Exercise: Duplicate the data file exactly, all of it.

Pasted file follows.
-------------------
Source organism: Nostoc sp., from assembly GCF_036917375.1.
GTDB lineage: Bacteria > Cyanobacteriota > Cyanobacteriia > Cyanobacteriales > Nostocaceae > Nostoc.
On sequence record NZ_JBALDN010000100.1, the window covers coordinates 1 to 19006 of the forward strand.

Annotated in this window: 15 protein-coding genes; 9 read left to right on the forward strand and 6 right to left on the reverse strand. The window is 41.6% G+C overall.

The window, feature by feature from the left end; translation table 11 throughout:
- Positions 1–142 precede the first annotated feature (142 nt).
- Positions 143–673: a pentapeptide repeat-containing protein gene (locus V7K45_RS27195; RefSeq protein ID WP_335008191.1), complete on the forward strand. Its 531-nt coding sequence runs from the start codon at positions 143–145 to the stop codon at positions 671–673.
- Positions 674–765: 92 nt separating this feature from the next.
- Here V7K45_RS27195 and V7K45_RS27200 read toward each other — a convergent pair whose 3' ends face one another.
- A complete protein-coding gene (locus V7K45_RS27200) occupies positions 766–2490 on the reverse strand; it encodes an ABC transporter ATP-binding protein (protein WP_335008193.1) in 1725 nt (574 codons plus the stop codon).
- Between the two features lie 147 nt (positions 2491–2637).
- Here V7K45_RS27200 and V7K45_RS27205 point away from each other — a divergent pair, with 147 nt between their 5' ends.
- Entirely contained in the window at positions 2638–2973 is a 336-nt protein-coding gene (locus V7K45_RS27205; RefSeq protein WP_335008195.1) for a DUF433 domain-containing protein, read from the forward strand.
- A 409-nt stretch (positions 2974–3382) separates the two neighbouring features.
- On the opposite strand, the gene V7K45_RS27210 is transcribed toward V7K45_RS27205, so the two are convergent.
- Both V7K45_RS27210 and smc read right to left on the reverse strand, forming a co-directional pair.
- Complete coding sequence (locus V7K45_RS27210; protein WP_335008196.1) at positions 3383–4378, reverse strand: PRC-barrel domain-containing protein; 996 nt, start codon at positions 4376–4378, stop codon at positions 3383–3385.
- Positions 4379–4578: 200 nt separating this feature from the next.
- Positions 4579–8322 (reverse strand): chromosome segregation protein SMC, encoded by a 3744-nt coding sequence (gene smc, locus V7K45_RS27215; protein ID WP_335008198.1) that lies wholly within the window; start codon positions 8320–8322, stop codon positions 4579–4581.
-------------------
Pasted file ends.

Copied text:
Source organism: Nostoc sp., from assembly GCF_036917375.1.
GTDB lineage: Bacteria > Cyanobacteriota > Cyanobacteriia > Cyanobacteriales > Nostocaceae > Nostoc.
On sequence record NZ_JBALDN010000100.1, the window covers coordinates 1 to 19006 of the forward strand.

Annotated in this window: 15 protein-coding genes; 9 read left to right on the forward strand and 6 right to left on the reverse strand. The window is 41.6% G+C overall.

The window, feature by feature from the left end; translation table 11 throughout:
- Positions 1–142 precede the first annotated feature (142 nt).
- Positions 143–673: a pentapeptide repeat-containing protein gene (locus V7K45_RS27195; RefSeq protein ID WP_335008191.1), complete on the forward strand. Its 531-nt coding sequence runs from the start codon at positions 143–145 to the stop codon at positions 671–673.
- Positions 674–765: 92 nt separating this feature from the next.
- Here V7K45_RS27195 and V7K45_RS27200 read toward each other — a convergent pair whose 3' ends face one another.
- A complete protein-coding gene (locus V7K45_RS27200) occupies positions 766–2490 on the reverse strand; it encodes an ABC transporter ATP-binding protein (protein WP_335008193.1) in 1725 nt (574 codons plus the stop codon).
- Between the two features lie 147 nt (positions 2491–2637).
- Here V7K45_RS27200 and V7K45_RS27205 point away from each other — a divergent pair, with 147 nt between their 5' ends.
- Entirely contained in the window at positions 2638–2973 is a 336-nt protein-coding gene (locus V7K45_RS27205; RefSeq protein WP_335008195.1) for a DUF433 domain-containing protein, read from the forward strand.
- A 409-nt stretch (positions 2974–3382) separates the two neighbouring features.
- On the opposite strand, the gene V7K45_RS27210 is transcribed toward V7K45_RS27205, so the two are convergent.
- Both V7K45_RS27210 and smc read right to left on the reverse strand, forming a co-directional pair.
- Complete coding sequence (locus V7K45_RS27210; protein WP_335008196.1) at positions 3383–4378, reverse strand: PRC-barrel domain-containing protein; 996 nt, start codon at positions 4376–4378, stop codon at positions 3383–3385.
- Positions 4379–4578: 200 nt separating this feature from the next.
- Positions 4579–8322 (reverse strand): chromosome segregation protein SMC, encoded by a 3744-nt coding sequence (gene smc, locus V7K45_RS27215; protein ID WP_335008198.1) that lies wholly within the window; start codon positions 8320–8322, stop codon positions 4579–4581.